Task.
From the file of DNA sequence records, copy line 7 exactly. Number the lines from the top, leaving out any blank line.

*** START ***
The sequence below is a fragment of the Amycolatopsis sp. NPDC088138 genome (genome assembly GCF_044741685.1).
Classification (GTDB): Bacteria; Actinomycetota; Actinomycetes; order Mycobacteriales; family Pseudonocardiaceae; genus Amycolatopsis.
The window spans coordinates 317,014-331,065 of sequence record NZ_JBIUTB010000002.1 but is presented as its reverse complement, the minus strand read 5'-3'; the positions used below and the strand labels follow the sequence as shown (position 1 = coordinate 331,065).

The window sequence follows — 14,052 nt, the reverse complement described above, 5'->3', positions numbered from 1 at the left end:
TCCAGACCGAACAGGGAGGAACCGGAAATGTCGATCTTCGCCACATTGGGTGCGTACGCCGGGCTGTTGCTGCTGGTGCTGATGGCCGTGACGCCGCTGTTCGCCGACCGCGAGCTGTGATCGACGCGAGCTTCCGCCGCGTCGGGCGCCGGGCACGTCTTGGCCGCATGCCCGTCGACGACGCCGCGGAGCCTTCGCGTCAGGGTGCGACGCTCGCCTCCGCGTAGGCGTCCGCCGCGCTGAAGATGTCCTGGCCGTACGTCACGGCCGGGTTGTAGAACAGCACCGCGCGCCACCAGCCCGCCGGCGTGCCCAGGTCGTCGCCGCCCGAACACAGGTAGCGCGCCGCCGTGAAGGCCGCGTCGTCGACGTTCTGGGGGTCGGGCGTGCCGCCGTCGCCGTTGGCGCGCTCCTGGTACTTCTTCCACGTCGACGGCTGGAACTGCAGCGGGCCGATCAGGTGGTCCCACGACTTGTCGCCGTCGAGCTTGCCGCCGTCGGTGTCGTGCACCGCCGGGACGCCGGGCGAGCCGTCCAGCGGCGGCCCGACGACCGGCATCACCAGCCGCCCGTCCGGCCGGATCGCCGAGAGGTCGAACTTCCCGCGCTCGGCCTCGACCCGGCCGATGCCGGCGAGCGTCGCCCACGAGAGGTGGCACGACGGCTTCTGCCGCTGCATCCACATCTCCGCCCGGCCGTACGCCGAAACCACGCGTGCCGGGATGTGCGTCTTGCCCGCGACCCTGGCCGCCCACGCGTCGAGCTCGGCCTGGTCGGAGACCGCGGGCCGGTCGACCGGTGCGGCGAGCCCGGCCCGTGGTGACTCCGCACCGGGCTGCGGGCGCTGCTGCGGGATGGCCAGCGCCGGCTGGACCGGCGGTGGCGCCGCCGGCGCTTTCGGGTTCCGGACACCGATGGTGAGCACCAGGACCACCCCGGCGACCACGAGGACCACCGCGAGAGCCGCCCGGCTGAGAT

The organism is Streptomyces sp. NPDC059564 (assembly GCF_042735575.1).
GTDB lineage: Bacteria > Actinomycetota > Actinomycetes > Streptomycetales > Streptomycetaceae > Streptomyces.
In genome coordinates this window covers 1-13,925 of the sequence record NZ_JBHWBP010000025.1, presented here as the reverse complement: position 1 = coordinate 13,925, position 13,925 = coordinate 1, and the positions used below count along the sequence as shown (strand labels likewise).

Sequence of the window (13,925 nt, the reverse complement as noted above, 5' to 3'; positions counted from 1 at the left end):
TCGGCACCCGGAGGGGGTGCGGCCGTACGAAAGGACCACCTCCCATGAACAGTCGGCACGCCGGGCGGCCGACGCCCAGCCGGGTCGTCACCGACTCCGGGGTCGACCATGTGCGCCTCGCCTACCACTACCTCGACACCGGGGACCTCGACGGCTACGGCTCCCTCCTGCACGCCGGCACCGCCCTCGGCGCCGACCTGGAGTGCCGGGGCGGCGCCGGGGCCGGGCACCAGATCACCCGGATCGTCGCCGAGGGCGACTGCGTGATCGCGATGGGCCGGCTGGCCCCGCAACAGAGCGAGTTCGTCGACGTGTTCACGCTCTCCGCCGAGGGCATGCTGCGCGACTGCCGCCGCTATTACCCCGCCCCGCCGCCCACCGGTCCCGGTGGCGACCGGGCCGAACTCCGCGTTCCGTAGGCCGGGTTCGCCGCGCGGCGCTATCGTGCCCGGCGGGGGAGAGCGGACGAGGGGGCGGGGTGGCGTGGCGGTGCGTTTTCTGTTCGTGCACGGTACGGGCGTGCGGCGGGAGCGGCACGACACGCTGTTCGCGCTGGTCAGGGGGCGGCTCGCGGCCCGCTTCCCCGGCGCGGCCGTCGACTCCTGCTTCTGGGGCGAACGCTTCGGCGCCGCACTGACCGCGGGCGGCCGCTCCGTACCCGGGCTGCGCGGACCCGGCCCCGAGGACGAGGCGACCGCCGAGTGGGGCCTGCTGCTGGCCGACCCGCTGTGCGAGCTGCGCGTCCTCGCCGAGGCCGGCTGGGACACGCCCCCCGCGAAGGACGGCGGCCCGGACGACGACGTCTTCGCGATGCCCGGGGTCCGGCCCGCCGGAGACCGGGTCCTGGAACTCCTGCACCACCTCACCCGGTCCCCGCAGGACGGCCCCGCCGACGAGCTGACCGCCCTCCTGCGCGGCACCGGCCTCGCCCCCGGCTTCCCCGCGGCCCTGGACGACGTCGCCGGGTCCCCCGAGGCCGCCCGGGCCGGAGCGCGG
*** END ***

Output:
GTDB lineage: Bacteria > Actinomycetota > Actinomycetes > Streptomycetales > Streptomycetaceae > Streptomyces.